And I don't see the reason why it would be forbidden...
    Or it is expected that when a slice is resliced to its full length, all
    objects that were "hidden" are expected to have stayed at their place...

    --
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    To unsubscribe from this group and stop receiving emails from it, send an email to golang-nuts+unsubscribe@googlegroups.com.
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  • Akwillis at Oct 6, 2014 at 6:22 pm
    Example: http://play.golang.org/p/lNIdbDHIyD
    On Monday, October 6, 2014 1:36:35 PM UTC-4, akwillis wrote:

    I'd nil it. The object is stored in the underlying array, the array holds
    a reference so it wouldn't be collected until the array was abandoned.
    On Monday, October 6, 2014 11:19:15 AM UTC-4, nicolas...@gmail.com wrote:

    This program defines a simple stack, pushing and popping elements.
    http://play.golang.org/p/NPFe_eRy2q

    Does the garbage collector takes the length of a slice in account when it
    looks for reachable objects ?
    I mean, can GC consider the elements at indices between "length" and
    "capacity" as garbage, collect them, and put a nil pointer at these indices
    ?

    I imagine that these objects are not garbage collected, but it is not
    very explicit in the specs.
    And I don't see the reason why it would be forbidden...
    Or it is expected that when a slice is resliced to its full length, all
    objects that were "hidden" are expected to have stayed at their place...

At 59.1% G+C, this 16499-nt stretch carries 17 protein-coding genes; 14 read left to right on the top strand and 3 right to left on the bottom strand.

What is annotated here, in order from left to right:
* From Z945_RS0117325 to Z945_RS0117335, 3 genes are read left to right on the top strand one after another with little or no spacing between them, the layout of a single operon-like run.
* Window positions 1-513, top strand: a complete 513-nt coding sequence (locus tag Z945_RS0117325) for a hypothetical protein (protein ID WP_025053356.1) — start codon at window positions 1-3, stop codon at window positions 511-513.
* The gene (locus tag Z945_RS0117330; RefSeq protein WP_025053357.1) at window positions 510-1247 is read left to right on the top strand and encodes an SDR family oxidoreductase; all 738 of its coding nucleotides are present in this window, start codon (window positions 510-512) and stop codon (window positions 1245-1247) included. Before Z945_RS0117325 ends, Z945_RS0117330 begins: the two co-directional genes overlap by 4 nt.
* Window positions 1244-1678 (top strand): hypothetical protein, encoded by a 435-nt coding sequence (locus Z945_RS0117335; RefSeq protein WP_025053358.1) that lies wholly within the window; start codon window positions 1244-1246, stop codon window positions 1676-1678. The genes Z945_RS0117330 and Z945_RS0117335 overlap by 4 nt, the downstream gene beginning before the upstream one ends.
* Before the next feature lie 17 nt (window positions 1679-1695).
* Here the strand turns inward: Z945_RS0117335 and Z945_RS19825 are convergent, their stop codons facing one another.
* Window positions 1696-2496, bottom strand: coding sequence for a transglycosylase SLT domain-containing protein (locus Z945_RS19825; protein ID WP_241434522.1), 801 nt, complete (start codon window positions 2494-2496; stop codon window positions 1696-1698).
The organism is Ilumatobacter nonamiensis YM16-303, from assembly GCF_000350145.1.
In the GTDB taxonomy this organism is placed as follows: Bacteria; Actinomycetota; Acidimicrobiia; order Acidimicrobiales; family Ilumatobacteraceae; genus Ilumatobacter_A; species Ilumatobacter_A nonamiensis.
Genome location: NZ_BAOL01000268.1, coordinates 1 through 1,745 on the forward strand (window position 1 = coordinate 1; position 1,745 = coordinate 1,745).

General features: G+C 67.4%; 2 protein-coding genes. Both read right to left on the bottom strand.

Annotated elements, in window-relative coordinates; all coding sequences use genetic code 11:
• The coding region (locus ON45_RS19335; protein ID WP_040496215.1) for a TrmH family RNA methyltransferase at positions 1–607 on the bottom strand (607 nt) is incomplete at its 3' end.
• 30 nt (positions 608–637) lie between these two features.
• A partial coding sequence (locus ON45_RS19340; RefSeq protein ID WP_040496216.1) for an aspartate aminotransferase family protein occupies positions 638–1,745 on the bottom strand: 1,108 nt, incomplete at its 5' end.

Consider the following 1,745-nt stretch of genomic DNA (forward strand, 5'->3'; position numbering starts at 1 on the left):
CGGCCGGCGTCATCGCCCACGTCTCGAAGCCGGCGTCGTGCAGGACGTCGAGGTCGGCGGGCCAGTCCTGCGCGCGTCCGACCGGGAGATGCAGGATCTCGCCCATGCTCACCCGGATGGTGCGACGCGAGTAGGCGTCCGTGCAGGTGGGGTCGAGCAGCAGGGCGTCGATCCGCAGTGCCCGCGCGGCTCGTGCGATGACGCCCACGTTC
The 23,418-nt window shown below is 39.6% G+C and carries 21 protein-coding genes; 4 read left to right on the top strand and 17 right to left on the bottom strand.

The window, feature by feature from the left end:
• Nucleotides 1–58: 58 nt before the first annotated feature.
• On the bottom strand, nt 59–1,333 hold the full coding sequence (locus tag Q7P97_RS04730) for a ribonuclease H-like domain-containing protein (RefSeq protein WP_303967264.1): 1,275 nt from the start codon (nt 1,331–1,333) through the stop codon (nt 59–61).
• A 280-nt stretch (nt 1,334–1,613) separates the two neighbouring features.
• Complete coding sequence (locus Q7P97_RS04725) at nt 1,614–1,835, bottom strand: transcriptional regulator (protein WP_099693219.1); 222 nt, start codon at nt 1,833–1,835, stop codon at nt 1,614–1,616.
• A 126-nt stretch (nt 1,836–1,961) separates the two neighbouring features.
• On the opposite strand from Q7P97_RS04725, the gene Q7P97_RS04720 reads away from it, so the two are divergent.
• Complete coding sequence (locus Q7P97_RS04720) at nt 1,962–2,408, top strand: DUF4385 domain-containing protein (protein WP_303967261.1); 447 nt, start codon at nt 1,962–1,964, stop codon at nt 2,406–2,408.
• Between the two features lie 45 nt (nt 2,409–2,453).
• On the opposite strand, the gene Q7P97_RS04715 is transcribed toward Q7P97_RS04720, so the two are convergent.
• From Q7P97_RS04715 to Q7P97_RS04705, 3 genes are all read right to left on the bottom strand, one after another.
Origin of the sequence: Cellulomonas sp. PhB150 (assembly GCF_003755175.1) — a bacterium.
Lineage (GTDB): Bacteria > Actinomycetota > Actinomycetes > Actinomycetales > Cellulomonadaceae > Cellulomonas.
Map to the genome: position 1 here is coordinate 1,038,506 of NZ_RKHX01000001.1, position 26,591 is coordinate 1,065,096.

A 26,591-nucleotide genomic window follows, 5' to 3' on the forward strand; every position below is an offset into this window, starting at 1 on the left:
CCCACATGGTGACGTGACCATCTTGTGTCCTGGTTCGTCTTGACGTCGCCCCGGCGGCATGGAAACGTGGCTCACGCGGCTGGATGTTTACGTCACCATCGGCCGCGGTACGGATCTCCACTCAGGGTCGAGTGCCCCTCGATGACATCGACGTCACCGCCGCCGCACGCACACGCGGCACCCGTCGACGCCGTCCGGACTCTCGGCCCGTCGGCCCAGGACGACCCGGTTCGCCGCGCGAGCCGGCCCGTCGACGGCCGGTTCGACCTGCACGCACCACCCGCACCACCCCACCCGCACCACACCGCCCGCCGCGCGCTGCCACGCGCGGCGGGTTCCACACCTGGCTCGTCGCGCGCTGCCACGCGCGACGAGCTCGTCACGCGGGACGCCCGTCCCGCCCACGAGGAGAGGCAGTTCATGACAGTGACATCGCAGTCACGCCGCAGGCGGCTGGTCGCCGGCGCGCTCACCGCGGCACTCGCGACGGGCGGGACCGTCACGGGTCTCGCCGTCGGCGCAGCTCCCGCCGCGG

--
    You received this message because you are subscribed to the Google Groups "golang-nuts" group.
    To unsubscribe from this group and stop receiving emails from it, send an email to golang-nuts+unsubscribe@googlegroups.com.
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  • Akwillis at Oct 6, 2014 at 6:25 pm
    Example: http://play.golang.org/p/_WfkqioNJS
    On Monday, October 6, 2014 1:36:35 PM UTC-4, akwillis wrote:

    I'd nil it. The object is stored in the underlying array, the array holds
    a reference so it wouldn't be collected until the array was abandoned.
    On Monday, October 6, 2014 11:19:15 AM UTC-4, nicolas...@gmail.com wrote:

    This program defines a simple stack, pushing and popping elements.
    http://play.golang.org/p/NPFe_eRy2q

    Does the garbage collector takes the length of a slice in account when it
    looks for reachable objects ?
    I mean, can GC consider the elements at indices between "length" and
    "capacity" as garbage, collect them, and put a nil pointer at these indices
    ?

    I imagine that these objects are not garbage collected, but it is not
    very explicit in the specs.
    And I don't see the reason why it would be forbidden...
    Or it is expected that when a slice is resliced to its full length, all
    objects that were "hidden" are expected to have stayed at their place...

    --
    You received this message because you are subscribed to the Google Groups "golang-nuts" group.